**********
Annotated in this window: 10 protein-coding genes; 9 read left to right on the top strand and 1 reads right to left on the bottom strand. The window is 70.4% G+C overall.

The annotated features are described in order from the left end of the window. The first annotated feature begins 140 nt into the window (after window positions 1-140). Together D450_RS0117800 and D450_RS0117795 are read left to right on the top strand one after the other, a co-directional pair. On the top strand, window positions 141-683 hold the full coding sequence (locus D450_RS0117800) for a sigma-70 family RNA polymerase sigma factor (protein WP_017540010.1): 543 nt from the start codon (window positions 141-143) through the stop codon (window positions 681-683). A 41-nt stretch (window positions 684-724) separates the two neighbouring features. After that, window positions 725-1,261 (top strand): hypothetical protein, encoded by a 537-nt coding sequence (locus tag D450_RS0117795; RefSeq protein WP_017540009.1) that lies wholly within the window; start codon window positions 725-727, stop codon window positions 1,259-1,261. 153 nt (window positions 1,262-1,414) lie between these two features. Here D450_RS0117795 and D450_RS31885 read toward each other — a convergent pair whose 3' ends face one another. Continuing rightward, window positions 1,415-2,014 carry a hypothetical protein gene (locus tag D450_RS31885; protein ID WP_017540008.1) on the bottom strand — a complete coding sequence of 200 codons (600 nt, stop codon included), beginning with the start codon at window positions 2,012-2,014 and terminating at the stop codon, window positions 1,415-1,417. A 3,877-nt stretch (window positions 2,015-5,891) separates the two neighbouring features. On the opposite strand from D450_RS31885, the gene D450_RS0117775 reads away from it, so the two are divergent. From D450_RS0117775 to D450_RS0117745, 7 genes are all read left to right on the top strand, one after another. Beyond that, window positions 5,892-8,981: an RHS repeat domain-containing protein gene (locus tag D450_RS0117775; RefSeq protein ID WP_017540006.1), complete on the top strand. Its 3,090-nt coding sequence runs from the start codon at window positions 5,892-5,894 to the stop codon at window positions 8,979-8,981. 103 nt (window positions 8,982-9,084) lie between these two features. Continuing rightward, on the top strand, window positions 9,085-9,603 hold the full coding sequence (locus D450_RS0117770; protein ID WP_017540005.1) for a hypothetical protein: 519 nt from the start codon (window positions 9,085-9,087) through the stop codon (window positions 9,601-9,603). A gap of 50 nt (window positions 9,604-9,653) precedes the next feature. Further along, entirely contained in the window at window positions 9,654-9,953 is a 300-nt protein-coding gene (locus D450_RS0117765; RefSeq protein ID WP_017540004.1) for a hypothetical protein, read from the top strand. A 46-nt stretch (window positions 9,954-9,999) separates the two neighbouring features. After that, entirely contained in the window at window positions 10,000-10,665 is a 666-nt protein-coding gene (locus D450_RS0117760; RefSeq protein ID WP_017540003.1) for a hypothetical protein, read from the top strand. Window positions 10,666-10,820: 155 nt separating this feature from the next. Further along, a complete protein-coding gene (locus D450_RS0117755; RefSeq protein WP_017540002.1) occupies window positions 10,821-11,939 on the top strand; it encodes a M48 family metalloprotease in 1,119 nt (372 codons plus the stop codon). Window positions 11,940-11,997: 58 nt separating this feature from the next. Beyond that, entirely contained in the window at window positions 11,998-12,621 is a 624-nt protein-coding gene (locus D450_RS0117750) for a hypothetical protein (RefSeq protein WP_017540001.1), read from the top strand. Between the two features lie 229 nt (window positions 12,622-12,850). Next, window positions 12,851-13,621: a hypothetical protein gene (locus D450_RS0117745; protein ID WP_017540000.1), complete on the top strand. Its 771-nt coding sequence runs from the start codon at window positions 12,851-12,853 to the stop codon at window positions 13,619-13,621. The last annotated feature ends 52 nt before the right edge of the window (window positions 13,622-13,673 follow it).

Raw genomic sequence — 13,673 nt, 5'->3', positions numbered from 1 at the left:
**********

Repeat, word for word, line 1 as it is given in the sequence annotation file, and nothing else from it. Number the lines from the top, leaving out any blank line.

Annotated in this window: 10 protein-coding genes; 9 read left to right on the top strand and 1 reads right to left on the bottom strand. The window is 70.4% G+C overall.